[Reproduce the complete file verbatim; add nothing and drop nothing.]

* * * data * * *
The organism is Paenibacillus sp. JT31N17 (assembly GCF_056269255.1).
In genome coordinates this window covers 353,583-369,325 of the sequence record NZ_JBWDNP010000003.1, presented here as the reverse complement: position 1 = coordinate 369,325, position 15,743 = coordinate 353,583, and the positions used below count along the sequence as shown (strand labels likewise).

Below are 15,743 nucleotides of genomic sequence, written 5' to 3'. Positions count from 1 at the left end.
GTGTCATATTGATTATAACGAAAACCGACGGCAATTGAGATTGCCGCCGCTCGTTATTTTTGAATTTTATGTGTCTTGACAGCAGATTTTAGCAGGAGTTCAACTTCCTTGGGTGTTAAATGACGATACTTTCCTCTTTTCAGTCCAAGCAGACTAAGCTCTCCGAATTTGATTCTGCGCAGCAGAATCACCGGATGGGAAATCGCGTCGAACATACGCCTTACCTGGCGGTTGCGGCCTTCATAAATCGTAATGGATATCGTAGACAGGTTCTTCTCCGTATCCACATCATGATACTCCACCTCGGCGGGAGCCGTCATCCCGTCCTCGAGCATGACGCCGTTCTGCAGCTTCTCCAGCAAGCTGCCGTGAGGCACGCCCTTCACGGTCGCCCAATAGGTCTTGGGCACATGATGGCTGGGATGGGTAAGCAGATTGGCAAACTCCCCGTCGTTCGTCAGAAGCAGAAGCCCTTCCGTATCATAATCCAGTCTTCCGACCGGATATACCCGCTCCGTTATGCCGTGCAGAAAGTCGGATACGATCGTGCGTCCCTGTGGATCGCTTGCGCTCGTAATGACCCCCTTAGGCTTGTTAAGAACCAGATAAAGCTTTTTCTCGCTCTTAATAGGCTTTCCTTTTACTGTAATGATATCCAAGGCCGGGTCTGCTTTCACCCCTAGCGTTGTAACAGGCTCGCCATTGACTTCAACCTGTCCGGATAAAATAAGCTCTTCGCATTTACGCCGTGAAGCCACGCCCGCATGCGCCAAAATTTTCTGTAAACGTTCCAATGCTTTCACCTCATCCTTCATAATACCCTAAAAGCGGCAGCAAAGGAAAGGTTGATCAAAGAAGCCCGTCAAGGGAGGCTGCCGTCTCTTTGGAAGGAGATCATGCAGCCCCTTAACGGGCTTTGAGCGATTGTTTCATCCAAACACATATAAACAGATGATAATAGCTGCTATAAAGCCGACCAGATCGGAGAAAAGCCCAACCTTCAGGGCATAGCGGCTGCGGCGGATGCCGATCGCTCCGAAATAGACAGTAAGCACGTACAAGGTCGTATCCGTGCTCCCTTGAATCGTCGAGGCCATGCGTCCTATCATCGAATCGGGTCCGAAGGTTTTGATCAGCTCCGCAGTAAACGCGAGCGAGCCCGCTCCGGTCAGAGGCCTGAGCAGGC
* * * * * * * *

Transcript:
The organism is Paenibacillus sp. JT31N17 (assembly GCF_056269255.1).
In genome coordinates this window covers 353,583-369,325 of the sequence record NZ_JBWDNP010000003.1, presented here as the reverse complement: position 1 = coordinate 369,325, position 15,743 = coordinate 353,583, and the positions used below count along the sequence as shown (strand labels likewise).

Below are 15,743 nucleotides of genomic sequence, written 5' to 3'. Positions count from 1 at the left end.
GTGTCATATTGATTATAACGAAAACCGACGGCAATTGAGATTGCCGCCGCTCGTTATTTTTGAATTTTATGTGTCTTGACAGCAGATTTTAGCAGGAGTTCAACTTCCTTGGGTGTTAAATGACGATACTTTCCTCTTTTCAGTCCAAGCAGACTAAGCTCTCCGAATTTGATTCTGCGCAGCAGAATCACCGGATGGGAAATCGCGTCGAACATACGCCTTACCTGGCGGTTGCGGCCTTCATAAATCGTAATGGATATCGTAGACAGGTTCTTCTCCGTATCCACATCATGATACTCCACCTCGGCGGGAGCCGTCATCCCGTCCTCGAGCATGACGCCGTTCTGCAGCTTCTCCAGCAAGCTGCCGTGAGGCACGCCCTTCACGGTCGCCCAATAGGTCTTGGGCACATGATGGCTGGGATGGGTAAGCAGATTGGCAAACTCCCCGTCGTTCGTCAGAAGCAGAAGCCCTTCCGTATCATAATCCAGTCTTCCGACCGGATATACCCGCTCCGTTATGCCGTGCAGAAAGTCGGATACGATCGTGCGTCCCTGTGGATCGCTTGCGCTCGTAATGACCCCCTTAGGCTTGTTAAGAACCAGATAAAGCTTTTTCTCGCTCTTAATAGGCTTTCCTTTTACTGTAATGATATCCAAGGCCGGGTCTGCTTTCACCCCTAGCGTTGTAACAGGCTCGCCATTGACTTCAACCTGTCCGGATAAAATAAGCTCTTCGCATTTACGCCGTGAAGCCACGCCCGCATGCGCCAAAATTTTCTGTAAACGTTCCAATGCTTTCACCTCATCCTTCATAATACCCTAAAAGCGGCAGCAAAGGAAAGGTTGATCAAAGAAGCCCGTCAAGGGAGGCTGCCGTCTCTTTGGAAGGAGATCATGCAGCCCCTTAACGGGCTTTGAGCGATTGTTTCATCCAAACACATATAAACAGATGATAATAGCTGCTATAAAGCCGACCAGATCGGAGAAAAGCCCAACCTTCAGGGCATAGCGGCTGCGGCGGATGCCGATCGCTCCGAAATAGACAGTAAGCACGTACAAGGTCGTATCCGTGCTCCCTTGAATCGTCGAGGCCATGCGTCCTATCATCGAATCGGGTCCGAAGGTTTTGATCAGCTCCGCAGTAAACGCGAGCGAGCCCGCTCCGGTCAGAGGCCTGAGCAGGC